Although all of our services are excellent at Mosquito Removal, the best solution is always prevention. There are several things that might be present on your property that can contribute to your mosquito problem. With this in mind, our technicians will do a detailed inspection of you home at each visit, and leave any important information on the door hanger we leave at each appointment.
Some Precautionary Measures
- Dispose of tin cans, plastic containers, ceramic pots or similar water-holding containers that have collected on your property.
- Pay attention to discarded tires. Stagnant water is where most mosquitoes breed.
- Drill holes in the bottom of outdoor recycling containers.
- Have clogged roof gutters cleaned every year, particularly if the leaves from surrounding trees have a tendency to plug drains. Roof gutters can produce millions of mosquitoes each season.
- Turn over plastic wading pools when not in use. Stagnant water in a wading pool becomes a place for mosquitoes to breed.
- Turn over wheelbarrows and don’t let water stagnate in birdbaths. Both provide breeding habitats for mosquitoes.
- Aerate ornamental pools or stock them with fish. Water gardens can become major mosquito producers if they are allowed to stagnate.
- Clean and chlorinate swimming pools not in use. A swimming pool left untended by a family on vacation for a month can produce enough mosquitoes to result in neighborhood-wide complaints. Mosquitoes may even breed in the water that collects on pool covers.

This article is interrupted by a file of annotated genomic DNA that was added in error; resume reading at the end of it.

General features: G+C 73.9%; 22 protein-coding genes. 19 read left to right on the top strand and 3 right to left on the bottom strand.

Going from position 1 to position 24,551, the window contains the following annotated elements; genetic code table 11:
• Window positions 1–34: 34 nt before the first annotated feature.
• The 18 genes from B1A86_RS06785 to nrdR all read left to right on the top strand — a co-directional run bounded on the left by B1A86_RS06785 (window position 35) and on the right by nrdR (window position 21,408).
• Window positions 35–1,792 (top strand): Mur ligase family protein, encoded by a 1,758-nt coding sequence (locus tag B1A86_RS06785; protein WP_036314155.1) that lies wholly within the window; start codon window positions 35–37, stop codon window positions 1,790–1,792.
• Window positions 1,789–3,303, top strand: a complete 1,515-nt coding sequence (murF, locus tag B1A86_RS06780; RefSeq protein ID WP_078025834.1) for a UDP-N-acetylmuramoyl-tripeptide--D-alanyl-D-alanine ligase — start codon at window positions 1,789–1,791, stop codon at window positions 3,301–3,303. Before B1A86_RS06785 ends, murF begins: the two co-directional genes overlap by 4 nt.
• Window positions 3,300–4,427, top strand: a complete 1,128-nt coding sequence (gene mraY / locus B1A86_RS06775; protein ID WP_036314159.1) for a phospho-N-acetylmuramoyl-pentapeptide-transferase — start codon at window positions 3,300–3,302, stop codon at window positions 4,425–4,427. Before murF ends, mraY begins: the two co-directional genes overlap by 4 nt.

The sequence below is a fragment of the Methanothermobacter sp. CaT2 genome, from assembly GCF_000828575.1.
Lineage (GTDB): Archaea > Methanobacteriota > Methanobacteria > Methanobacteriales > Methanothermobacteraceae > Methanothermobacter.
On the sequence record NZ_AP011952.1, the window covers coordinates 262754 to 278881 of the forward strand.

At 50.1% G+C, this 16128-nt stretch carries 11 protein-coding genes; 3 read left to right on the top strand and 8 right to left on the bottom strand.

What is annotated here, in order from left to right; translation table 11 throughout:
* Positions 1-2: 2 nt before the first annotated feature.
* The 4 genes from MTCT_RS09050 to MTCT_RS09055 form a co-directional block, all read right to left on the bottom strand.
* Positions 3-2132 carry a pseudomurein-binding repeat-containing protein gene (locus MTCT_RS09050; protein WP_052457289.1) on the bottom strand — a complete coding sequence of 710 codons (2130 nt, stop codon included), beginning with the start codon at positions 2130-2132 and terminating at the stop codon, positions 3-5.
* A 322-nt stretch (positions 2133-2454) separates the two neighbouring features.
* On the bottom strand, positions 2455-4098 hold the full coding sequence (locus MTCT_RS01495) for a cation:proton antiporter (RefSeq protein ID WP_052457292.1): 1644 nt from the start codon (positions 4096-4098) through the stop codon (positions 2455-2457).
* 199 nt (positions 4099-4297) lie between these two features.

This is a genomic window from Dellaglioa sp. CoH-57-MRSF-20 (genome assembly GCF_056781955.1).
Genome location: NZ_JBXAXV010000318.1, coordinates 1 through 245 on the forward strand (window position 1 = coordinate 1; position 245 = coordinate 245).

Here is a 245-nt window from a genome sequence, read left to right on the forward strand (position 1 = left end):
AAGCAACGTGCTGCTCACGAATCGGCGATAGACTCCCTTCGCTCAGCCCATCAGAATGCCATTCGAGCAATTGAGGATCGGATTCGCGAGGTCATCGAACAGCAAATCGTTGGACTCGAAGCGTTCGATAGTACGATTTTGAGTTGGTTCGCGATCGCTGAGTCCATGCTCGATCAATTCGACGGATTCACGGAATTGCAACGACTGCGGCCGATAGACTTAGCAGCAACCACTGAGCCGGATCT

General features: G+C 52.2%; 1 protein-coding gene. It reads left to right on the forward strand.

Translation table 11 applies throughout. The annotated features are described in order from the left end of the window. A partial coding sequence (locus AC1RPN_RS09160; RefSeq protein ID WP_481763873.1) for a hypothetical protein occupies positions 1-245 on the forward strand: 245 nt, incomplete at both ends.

In addition, here are some simple precautions to prevent mosquito bites, particularly for people who are most at risk:
- Make sure screens fit tightly over doors and windows to keep mosquitoes out of homes.
- Consider wearing long-sleeved shirts, long pants and socks when outdoors, particularly when mosquitoes are most active at dawn and dusk, or in areas known for having large numbers of mosquitoes.
- When possible, reduce outdoor exposure at dawn and dusk during peak mosquito periods, usually April through October.
- Use insect repellants according to the manufacturer’s instructions. An effective repellant will contain DEET, picaridin, or oil of lemon eucalyptus. Consult with a pediatrician or family physician if you have questions about the use of repellant on children, as repellant is not recommended for children under the age of two months.